Photo by Bill on Capitol Hill on Flickr.
Advisory Neighborhood Commissioners work on many subjects besides development, but challengers for a few seats on Capitol Hill want to make the election a referendum on a single project, the Hine school.
Such a narrow focus ignores the many subjects that ANCs work on, like public safety, liquor licenses, and just helping connect residents with public officials who can solve their problems.
Members of ANC 6B spent hundreds of hours listening to resident testimony and brokering a compromise on the important Hine project. A committee negotiated with the developer, Stanton-Eastbanc, around community concerns, such as noise, loading, and accommodating the flea market that currently uses the parking lot each Sunday.
Many weren’t happy with the ultimate compromise. The developer took off one floor to please neighbors. Some felt that made the building aesthetically worse, while other immediate neighbors wanted an even smaller building.
Another concession to neighbors removed street-activating retail at a prominent corner. Still, the ANC pushed for changes that allayed many residents’ concerns while maintaining many of the benefits of the project.
A pair of residents who wanted the ANC to more strongly oppose the Stanton-Eastbanc proposal are running to unseat the commissioners in the districts right around Hine, Ivan Frishberg in 6B02, and Brian Pate in 6B05. These opponents, Gerald Sroufe and Steve Holtzman, respectively, specifically cite Hine as the primary, if not the only, reason for running.
The Hine project is a good one for Capitol Hill. It will activate this major corner, bring new customers to local businesses, increase housing choices near Metro, and add retail space to better connect Barracks Row to the south with the 7th Street commercial strip and Eastern Market to the north. If the election is a referendum on Hine, voters should resoundingly return Pate and Frishberg to the commission.
However, elections shouldn’t turn on a single development project alone, especially not over issues that are now essentially settled. Hine isn’t the only reason to re-elect these 2 incumbents. They have worked hard to listen to their neighbors on this and many other issues. They have toiled to improve the quality of life on matters that will ultimately affect residents far more than the number of floors on the Hine project.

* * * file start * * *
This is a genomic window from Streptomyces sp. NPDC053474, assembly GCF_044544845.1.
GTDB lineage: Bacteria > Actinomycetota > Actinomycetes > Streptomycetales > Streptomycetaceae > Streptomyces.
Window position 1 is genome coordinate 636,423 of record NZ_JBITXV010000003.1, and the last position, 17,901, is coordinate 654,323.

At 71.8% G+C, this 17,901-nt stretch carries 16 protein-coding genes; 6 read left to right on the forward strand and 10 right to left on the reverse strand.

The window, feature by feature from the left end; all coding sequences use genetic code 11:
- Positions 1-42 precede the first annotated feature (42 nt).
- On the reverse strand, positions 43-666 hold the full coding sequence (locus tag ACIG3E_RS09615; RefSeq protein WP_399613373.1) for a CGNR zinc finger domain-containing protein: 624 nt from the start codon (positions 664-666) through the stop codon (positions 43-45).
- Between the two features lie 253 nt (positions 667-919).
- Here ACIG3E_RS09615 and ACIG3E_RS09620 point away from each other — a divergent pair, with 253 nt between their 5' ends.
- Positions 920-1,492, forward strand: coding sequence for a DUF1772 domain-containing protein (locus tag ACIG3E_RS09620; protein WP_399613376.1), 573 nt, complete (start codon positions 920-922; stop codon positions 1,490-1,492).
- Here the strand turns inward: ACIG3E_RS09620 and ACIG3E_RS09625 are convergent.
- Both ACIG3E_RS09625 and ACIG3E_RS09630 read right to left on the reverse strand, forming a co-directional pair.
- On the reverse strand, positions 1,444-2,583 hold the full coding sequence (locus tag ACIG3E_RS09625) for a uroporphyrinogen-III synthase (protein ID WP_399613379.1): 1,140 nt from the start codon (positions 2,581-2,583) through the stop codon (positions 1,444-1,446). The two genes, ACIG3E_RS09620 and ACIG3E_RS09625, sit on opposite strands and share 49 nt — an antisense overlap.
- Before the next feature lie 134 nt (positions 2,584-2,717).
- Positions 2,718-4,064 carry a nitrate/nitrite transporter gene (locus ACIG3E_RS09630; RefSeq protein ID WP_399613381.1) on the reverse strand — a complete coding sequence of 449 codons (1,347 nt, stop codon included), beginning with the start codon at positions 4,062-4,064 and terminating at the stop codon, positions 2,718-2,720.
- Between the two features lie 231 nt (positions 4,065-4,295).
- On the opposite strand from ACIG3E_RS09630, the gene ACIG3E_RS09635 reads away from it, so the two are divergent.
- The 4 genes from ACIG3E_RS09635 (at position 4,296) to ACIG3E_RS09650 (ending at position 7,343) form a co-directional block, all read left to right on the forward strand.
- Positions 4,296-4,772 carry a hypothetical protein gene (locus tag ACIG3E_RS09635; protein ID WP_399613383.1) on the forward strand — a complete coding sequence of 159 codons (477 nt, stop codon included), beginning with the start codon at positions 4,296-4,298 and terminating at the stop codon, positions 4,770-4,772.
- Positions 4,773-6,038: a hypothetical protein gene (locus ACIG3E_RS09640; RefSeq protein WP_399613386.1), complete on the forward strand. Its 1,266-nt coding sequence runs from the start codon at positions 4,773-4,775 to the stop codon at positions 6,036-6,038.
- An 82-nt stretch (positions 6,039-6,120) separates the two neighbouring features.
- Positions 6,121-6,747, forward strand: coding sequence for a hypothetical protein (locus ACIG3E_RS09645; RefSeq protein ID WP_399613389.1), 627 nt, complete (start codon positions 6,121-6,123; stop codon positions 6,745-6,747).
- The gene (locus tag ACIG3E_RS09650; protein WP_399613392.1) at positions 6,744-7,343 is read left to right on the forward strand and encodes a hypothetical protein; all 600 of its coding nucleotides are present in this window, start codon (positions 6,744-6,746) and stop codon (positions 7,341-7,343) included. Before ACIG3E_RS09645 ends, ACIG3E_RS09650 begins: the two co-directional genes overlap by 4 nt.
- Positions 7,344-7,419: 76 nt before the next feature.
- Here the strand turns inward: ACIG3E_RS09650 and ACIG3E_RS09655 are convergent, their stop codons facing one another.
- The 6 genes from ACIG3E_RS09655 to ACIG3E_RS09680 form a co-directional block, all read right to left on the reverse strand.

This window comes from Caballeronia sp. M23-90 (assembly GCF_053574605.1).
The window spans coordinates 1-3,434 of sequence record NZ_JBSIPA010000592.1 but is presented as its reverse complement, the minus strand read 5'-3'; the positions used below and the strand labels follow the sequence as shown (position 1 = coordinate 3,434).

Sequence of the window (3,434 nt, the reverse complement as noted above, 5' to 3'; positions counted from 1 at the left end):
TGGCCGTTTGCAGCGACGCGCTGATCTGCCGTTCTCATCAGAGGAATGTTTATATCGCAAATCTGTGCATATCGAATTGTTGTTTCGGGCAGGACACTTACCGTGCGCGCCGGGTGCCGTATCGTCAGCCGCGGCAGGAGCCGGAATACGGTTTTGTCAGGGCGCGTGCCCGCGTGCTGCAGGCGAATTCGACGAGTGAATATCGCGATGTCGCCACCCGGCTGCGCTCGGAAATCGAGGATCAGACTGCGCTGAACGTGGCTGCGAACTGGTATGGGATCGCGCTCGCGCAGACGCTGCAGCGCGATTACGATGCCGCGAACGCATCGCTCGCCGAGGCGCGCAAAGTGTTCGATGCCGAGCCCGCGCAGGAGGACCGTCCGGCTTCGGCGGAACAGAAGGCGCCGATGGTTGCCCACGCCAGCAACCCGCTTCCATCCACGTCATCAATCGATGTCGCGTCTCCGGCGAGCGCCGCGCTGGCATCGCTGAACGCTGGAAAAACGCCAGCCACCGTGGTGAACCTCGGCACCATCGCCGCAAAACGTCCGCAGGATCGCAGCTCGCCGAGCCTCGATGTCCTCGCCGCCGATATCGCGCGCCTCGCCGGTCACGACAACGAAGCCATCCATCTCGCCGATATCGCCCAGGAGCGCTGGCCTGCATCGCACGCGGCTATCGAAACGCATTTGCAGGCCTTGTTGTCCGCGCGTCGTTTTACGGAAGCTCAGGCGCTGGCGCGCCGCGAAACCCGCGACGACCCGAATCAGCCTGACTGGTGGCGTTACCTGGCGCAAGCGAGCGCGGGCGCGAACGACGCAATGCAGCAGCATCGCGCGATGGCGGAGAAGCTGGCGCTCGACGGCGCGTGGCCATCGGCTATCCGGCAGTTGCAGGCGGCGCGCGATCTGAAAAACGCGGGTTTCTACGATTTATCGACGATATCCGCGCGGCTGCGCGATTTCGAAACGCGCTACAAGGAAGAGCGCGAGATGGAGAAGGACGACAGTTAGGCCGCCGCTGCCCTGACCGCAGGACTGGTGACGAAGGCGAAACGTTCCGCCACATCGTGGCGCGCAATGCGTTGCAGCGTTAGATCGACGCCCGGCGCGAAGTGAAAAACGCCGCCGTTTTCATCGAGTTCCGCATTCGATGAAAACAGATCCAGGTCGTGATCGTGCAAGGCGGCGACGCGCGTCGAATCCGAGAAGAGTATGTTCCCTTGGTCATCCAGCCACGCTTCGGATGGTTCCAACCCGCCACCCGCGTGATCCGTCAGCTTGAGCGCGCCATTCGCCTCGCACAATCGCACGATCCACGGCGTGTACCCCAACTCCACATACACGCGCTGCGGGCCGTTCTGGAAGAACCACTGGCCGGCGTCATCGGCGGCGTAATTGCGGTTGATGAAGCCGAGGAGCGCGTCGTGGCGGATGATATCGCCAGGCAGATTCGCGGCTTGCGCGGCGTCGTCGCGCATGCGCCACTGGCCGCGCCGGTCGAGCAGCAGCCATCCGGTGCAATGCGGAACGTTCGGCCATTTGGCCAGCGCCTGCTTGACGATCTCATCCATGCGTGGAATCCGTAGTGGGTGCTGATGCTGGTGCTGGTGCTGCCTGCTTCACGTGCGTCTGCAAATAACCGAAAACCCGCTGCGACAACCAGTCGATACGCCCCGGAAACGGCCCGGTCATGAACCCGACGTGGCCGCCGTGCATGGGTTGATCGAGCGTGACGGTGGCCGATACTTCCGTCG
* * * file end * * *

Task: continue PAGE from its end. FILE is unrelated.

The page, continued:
Pate pushed to restore a Capital Bikeshare station at Lincoln Park after DDOT almost took it away. He and Frishberg both ran 2 years ago on a platform of improving the procedures of the ANC, involving more residents and increasing transparency.
Ironically, Frishberg and Pate had the support in 2010 of the Eastern Market Metro Community Association (EMMCA), an organization that fought implacably against the Hine project this year. EMMCA hasn’t visibly supported one set of candidates, but Hine was the only concrete issue they asked the candidates about in their voter guide.
Elsewhere in the neighborhood, Hine aye votes Dave Garrison (6B01) and Brian Flahaven (6B09) are running unopposed, as is Francis Campbell (6B10), who voted against the project. There is also only one candidate in the open seats for 6B07 and 6B08, Sara Loveland and Chander Jayaraman, respectively.
Longtime commissioner Norman Metzger, who voted for the Hine compromise, is not running for re-election. 2 candidates are vying for the seat: Philip Peisch and Randy Steer. Steer says he would have opposed Hine, while Peisch would have supported it; single-issue voters would therefore be best off supporting Peisch.
But that’s again not the only reason. When listing the challenges the ANC face, Steer’s statement in the EMMCA voter guide focused primarily on opposing things, like liquor licenses on Barracks Row, or future buildings that might be even a little tall. On the other hand, Peisch talked more about building consensus and also helping Barracks Row thrive while balancing its needs against resident issues such as noise and trash.
Kirsten Oldenburg (6B02), another vote in favor of Hine, has a write-in challenger, Tim Britt. Britt does not make any overtly anti-growth statements and generally seems supportive of some change. Meanwhile, Nichole Opkins and Chris Harlow are running against incumbent Jared Critchfield in 6B06, who voted against the Hine project. Both Harlow and Opkins emphasize the bread-and-butter ANC issues like being accessible to constituents; Opkins says that she got involved because Critchfield wasn’t reaching out to the people in his district.
I met Opkins at a recent event and was impressed with her commitment and energy, but ultimately, as with the districts where Hine is the primary issue, residents of these districts are best off trying to meet their candidates directly, or reading the candidates’ online statements and platforms discussing the many issues that affect the community.